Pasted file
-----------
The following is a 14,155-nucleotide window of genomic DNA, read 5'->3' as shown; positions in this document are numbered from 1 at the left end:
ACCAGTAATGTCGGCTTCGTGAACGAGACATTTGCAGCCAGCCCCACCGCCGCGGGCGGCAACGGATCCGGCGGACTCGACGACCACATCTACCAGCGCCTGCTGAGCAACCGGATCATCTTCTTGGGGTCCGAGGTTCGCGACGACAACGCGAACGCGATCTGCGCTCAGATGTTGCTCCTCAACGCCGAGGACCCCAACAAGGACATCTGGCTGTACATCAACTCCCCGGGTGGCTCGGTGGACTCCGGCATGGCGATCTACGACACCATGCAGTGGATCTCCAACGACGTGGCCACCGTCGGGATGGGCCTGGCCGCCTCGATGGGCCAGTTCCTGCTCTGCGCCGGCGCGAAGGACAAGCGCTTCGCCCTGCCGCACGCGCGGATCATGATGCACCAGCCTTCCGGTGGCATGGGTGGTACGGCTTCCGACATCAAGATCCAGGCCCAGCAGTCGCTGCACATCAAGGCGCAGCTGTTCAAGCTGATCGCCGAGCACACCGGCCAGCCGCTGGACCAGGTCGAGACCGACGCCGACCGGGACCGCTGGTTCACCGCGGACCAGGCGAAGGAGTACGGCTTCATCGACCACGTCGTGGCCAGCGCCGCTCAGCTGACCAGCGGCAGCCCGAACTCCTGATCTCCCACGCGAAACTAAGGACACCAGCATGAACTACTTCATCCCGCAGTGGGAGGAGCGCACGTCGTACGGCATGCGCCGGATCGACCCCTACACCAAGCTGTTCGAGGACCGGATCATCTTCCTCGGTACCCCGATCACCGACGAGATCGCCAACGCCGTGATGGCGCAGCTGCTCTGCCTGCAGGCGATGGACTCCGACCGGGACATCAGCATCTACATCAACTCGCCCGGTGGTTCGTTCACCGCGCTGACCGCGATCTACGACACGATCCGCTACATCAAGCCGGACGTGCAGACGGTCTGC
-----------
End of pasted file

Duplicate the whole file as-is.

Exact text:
The following is a 14,155-nucleotide window of genomic DNA, read 5'->3' as shown; positions in this document are numbered from 1 at the left end:
ACCAGTAATGTCGGCTTCGTGAACGAGACATTTGCAGCCAGCCCCACCGCCGCGGGCGGCAACGGATCCGGCGGACTCGACGACCACATCTACCAGCGCCTGCTGAGCAACCGGATCATCTTCTTGGGGTCCGAGGTTCGCGACGACAACGCGAACGCGATCTGCGCTCAGATGTTGCTCCTCAACGCCGAGGACCCCAACAAGGACATCTGGCTGTACATCAACTCCCCGGGTGGCTCGGTGGACTCCGGCATGGCGATCTACGACACCATGCAGTGGATCTCCAACGACGTGGCCACCGTCGGGATGGGCCTGGCCGCCTCGATGGGCCAGTTCCTGCTCTGCGCCGGCGCGAAGGACAAGCGCTTCGCCCTGCCGCACGCGCGGATCATGATGCACCAGCCTTCCGGTGGCATGGGTGGTACGGCTTCCGACATCAAGATCCAGGCCCAGCAGTCGCTGCACATCAAGGCGCAGCTGTTCAAGCTGATCGCCGAGCACACCGGCCAGCCGCTGGACCAGGTCGAGACCGACGCCGACCGGGACCGCTGGTTCACCGCGGACCAGGCGAAGGAGTACGGCTTCATCGACCACGTCGTGGCCAGCGCCGCTCAGCTGACCAGCGGCAGCCCGAACTCCTGATCTCCCACGCGAAACTAAGGACACCAGCATGAACTACTTCATCCCGCAGTGGGAGGAGCGCACGTCGTACGGCATGCGCCGGATCGACCCCTACACCAAGCTGTTCGAGGACCGGATCATCTTCCTCGGTACCCCGATCACCGACGAGATCGCCAACGCCGTGATGGCGCAGCTGCTCTGCCTGCAGGCGATGGACTCCGACCGGGACATCAGCATCTACATCAACTCGCCCGGTGGTTCGTTCACCGCGCTGACCGCGATCTACGACACGATCCGCTACATCAAGCCGGACGTGCAGACGGTCTGC